The GBP has had a tough run of late, failing to make inroads against the majority of major currencies in the past few weeks. GBP/EUR interbank rates tumbled to a six-month low last week of 1.1123, whilst GBP/USD interbank rates fell to a two-year low of 1.2476. Sterling has also seen its value sharply decline against the commodity-base currencies, with the pound losing approximately 14 cents against the CAD over past two months based on mid-market rates.
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Sterling’s recent demise could be linked to the on-going uncertainty associated with Brexit, whilst the current vacuum in number 10 may mean that investors have no clear picture in terms of the UK’s political direction. This combined has potentially caused investors to shy away from the pound over recent weeks, which may have caused the currency to fall as a result.
With the Tory leadership challenge entering its final stages, the bookies now have Boris Johnson as a 1/20 favourite for victory. Whilst polls are certainly not full proof, it does seem increasingly likely that Boris Johnson will be the next prime Minister. He has been very clear that come what may, the UK will be leaving the EU by the revised deadline of October 31st, even if this means doing so without a deal being in place.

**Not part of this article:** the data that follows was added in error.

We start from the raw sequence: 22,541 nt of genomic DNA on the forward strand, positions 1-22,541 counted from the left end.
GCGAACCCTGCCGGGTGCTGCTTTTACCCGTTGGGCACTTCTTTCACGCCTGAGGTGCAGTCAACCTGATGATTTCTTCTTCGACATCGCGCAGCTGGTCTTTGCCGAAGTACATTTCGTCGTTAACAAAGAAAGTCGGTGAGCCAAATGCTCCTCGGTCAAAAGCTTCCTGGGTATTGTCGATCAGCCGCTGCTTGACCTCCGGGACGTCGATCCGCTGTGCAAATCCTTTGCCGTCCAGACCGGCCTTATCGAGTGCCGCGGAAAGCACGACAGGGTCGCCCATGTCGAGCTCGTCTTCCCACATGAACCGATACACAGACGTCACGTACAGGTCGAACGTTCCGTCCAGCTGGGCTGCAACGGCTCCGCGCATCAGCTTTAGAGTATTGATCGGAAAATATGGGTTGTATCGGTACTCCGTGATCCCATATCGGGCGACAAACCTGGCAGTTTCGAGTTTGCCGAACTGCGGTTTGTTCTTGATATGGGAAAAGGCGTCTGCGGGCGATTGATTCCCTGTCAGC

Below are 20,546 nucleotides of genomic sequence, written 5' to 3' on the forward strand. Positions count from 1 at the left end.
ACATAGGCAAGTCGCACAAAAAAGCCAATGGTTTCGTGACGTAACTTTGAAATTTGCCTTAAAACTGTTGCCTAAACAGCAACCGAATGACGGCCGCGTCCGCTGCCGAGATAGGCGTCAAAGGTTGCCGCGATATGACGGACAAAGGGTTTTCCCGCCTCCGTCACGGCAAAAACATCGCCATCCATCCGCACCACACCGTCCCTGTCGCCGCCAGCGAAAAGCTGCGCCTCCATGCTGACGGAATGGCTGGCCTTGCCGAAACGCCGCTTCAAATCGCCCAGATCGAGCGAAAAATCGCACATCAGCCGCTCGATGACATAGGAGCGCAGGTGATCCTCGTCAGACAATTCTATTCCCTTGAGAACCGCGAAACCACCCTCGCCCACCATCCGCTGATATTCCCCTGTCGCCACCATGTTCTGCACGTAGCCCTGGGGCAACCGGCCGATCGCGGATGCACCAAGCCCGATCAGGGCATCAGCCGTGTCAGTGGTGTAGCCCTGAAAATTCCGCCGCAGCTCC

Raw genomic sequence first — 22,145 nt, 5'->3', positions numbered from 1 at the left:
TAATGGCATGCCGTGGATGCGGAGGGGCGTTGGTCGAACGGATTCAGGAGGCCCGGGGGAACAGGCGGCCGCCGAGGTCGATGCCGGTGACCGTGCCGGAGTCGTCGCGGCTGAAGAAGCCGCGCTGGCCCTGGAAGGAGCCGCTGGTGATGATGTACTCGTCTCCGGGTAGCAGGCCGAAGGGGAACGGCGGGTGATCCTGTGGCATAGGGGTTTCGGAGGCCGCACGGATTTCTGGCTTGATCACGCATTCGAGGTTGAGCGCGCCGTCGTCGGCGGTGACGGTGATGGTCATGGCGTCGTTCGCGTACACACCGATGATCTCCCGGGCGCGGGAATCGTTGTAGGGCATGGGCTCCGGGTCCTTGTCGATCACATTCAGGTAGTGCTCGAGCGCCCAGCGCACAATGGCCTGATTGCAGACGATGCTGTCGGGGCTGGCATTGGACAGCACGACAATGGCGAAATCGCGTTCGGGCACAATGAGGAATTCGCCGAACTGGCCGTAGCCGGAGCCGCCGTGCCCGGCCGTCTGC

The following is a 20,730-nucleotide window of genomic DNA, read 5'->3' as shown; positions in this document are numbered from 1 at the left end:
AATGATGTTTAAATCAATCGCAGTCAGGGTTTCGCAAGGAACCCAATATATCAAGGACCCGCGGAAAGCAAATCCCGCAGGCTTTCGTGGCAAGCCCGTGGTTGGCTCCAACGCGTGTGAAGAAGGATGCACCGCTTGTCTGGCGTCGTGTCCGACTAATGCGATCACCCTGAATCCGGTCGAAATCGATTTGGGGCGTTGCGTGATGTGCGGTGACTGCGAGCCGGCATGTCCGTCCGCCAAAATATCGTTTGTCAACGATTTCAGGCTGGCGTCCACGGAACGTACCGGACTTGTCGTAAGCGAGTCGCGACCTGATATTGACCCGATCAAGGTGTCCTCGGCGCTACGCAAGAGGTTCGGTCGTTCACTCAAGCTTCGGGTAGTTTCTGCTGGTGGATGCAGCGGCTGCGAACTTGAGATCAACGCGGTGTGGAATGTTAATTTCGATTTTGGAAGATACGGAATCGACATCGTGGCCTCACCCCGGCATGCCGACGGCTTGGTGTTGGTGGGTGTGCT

This in essence could potentially be the reason sterling has fallen so sharply and is unlikely to mount any sustainable recovery against either the EUR or USD in the short-term. There may be a possible correlation between the threat of a no-deal Brexit and a decline in sterling’s value. Whilst the true impact of a no-deal Brexit is yet to be fully understood, Chancellor Philip Hammond and Bank of England (BoE) governor Mark Carney have both damning verdicts of its economic impact and the subsequent fall-out for the pound.
These fears were reaffirmed by Virgin boss Richard Branson, who claimed the pound would plummet in the case of a no-deal Brexit. He went on to claim it would be “devastating” for Virgin and said GBP would fall to parity against the USD.
Whilst these words will cite concern, the potential fall-out is immeasurable at present and it is only when the new PM’s Brexit mandate becomes clearer, that any real gauge on the final outcome can be made.
Looking ahead, it’s a busy week for UK economic data, and thus there are plenty of potential triggers for the pound. Tomorrow we have the latest employment data, along with the UK’s official Unemployment Rate for May. With no change anticipated by the markets from last month’s 3.8%, any figure higher than this could cause the pound to lose value and vice-versa.
This is followed on Wednesday by a host of inflation data, which is again predicted to come out as per last month’s figure at 0.3%. Any deviation from this or a rise onwards the government’s target rate of 2% could help support the pound as we move through the week.
Finally, on Thursday we have the latest set of UK Retail Sales figures. These came out well below expectation last month, so investors will likely to be looking for a realignment, although recent economic data suggest that UK consumers have curbed their spending in the face of the UK impending and uncertain Brexit.
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